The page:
Executive Summary 

The Anti-Lebanon Mountain range is located at the Lebanese-Syrian border between the Bekaa Plain in the west and the Damascus Plain in the east. The mountain range stretches from the Homs Plain in the north to beyond its highest peak, Mount Hermon, in the south. The Anti-Lebanon receives significant precipitation, especially along its western flank, and is an important source of water, both locally and in the wider regional context, as it forms the source of a number of rivers in the Mashrek.

The hydrology and hydrogeology of this deeply faulted mountain range is highly complex and poorly understood to date, also in terms of the transboundary nature of surface and groundwater basins. Groundwater in the Anti- Lebanon is mainly stored in highly fractured and karstified Jurassic and Cretaceous (Cenomanian-Turonian) carbonate rocks, which often extend across political borders. Several large springs emanate from these aquifers and contribute to the Awaj, Barada, Litani, Orontes and (Upper) Jordan Rivers.

This chapter describes the Anti-Lebanon Mountain range in general terms, introduces the main aquifer systems and provides more detailed information on the catchments of the Anjar-Chamsine, Barada and Figeh Springs as examples of shared groundwater resources in the mountain range (see table below). Despite the potential benefits of joint investigations, management and protection schemes, there is limited cooperation between Lebanon and Syria on shared water resources in the Anti-Lebanon. The springs and catchments that originate in the southern part of the Anti-Lebanon and contribute to the headwaters of the Jordan River are covered in more detail in Chapter 6.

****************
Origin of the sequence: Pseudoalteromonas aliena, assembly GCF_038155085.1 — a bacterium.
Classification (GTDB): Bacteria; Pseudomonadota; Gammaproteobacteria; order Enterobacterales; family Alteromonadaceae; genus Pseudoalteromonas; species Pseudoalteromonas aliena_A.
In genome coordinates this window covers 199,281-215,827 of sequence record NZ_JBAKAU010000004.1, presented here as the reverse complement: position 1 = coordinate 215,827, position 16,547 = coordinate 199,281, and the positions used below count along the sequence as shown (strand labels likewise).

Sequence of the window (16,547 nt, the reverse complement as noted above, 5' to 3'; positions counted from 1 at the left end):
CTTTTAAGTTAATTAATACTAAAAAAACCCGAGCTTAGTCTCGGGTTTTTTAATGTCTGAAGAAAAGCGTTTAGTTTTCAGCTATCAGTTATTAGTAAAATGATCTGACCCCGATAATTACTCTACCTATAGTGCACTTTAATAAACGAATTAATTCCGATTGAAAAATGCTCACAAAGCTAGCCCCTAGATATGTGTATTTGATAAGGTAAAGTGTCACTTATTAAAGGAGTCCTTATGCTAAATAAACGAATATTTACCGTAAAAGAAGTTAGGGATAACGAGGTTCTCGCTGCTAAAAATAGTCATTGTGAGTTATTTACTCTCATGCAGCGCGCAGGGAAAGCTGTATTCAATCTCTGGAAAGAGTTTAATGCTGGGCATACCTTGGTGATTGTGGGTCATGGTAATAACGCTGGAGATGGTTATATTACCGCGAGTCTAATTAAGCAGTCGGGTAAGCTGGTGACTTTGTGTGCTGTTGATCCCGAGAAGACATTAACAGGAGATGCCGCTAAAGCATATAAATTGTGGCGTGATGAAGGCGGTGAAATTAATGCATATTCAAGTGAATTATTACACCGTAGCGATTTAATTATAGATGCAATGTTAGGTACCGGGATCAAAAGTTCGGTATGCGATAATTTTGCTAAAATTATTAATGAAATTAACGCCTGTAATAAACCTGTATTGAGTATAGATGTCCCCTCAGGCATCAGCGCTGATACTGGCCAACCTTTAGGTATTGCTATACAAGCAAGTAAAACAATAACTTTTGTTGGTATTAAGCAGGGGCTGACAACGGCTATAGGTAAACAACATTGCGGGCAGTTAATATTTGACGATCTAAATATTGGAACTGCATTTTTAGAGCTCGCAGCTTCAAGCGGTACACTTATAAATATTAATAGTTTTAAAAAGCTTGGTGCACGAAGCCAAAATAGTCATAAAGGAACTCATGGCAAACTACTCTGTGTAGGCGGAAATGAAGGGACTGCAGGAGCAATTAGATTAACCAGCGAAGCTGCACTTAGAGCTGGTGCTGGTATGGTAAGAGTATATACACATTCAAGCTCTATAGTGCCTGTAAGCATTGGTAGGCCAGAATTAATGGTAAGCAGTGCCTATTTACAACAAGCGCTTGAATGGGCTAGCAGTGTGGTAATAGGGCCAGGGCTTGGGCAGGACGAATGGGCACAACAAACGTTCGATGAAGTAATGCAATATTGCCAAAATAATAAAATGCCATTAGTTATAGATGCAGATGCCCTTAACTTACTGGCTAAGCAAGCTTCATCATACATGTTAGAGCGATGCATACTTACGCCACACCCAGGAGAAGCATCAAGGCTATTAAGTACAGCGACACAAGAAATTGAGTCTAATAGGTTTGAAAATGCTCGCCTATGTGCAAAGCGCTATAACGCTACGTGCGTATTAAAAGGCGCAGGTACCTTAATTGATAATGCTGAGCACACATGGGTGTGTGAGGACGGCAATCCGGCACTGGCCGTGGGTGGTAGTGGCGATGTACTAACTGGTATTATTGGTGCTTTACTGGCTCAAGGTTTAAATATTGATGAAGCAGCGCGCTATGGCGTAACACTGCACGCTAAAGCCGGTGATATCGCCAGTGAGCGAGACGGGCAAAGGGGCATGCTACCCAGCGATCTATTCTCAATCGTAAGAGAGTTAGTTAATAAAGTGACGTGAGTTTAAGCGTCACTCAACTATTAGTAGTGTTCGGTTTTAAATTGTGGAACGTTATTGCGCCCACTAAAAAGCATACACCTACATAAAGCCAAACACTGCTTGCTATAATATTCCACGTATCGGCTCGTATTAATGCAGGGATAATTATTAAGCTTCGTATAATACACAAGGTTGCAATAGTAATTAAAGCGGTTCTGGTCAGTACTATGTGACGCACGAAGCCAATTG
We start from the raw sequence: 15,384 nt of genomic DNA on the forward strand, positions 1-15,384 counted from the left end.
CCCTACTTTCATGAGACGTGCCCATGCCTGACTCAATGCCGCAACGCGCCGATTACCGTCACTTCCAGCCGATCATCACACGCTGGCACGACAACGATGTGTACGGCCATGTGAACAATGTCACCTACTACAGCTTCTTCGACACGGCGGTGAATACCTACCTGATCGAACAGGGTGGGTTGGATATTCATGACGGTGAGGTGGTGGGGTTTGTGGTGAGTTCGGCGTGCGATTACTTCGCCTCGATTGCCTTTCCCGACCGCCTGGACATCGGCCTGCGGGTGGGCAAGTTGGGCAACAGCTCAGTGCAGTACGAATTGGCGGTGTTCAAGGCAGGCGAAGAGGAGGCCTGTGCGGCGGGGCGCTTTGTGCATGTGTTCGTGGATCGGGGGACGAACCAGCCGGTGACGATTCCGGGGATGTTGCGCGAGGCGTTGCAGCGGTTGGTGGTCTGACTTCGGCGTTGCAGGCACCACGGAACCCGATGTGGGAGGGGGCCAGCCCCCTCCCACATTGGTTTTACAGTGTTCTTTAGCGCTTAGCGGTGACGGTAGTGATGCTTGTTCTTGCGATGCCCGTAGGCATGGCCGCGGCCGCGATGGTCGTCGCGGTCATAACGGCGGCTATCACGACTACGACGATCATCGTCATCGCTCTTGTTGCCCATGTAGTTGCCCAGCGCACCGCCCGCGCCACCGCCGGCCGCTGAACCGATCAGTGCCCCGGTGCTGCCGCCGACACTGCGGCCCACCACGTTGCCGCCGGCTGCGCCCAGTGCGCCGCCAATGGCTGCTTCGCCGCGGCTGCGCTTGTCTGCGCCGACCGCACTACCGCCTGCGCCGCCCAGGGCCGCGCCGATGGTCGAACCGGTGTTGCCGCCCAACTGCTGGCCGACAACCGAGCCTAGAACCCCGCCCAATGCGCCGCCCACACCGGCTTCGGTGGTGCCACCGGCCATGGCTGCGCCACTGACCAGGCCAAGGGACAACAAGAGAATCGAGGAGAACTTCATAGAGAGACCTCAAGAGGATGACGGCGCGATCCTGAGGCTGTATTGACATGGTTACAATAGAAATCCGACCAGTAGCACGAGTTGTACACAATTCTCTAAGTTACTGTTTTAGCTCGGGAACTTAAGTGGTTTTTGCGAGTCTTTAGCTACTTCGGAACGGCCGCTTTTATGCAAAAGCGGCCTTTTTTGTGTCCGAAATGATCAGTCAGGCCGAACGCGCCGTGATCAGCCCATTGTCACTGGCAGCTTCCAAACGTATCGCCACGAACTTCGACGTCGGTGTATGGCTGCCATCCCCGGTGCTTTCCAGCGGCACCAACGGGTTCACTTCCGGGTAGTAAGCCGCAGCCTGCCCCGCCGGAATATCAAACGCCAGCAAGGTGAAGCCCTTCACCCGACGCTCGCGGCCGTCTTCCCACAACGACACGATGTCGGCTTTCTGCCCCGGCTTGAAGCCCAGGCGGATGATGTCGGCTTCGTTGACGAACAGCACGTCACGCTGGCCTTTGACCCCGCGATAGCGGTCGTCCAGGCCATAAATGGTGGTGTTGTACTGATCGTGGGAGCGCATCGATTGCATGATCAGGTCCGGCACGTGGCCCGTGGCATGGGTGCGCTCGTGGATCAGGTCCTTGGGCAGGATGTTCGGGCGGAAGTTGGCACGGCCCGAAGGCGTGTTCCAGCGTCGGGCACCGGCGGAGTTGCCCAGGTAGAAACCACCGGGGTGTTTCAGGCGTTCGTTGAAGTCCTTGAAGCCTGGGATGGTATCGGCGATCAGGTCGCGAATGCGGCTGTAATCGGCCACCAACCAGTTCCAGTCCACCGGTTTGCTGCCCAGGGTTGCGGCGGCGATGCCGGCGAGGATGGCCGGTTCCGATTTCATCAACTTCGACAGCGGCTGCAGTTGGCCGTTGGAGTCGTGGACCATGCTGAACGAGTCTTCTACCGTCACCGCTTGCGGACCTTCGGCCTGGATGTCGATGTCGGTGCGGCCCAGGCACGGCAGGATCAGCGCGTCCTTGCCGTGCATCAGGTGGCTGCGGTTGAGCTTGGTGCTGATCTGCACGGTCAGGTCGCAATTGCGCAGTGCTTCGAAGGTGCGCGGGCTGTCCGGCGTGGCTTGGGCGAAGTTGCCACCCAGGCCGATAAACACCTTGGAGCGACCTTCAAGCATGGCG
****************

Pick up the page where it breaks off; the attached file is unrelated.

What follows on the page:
• The ruins of Anjar, Lebanon, 2011. Source: Khalid Albaih.
  • The source of the Barada Spring in the Anti-Lebanon Mountains in Syria, 2009. Source: Adel Samara.
  • The Anti-Lebanon Mountain range near Bloudan, Syria, 2009. Source: Cristen Rene.
  • Bekaa Valley, Lebanon, 2011. Source: Karan Jain.

Basin Facts 

Riparian Countries Lebanon, Syria
Alternative Names --
Shared Basins Anjar-Chamsine, Barada, Figeh
Renewability Medium to high (20 - >100 mm/yr)
Hydraulic Linkage with Surface Water Strong
Rock Type Carbonate, karstic
Aquifer Type Anjar-Chamsine: unconfined-confined
Barada: --
Figeh: unconfined, semi-confined, confined
Extent of Catchment Anjar-Chamsine: 248 km2
Barada: 149 km2
Figeh: 658 km2
Age Mesozoic (Upper Cretaceous, Jurassic)
Lithology Limestone, dolomites, marls
Thickness Anjar-Chamsine: 900 m (AVG)
Barada: 2,000-2,200 m
Figeh: 480-680 m
Average Annual Abstraction --
Storage --
Water Quality Anjar-Chamsine: ..
Barada: <500 mg/L TDS
Figeh: 200-600 mg/L TDS
Water Use Agricultural, domestic and industrial
Agreements --
Sustainability Local abstractions and contamination in catchments may impact quantity and quality of discharge from springs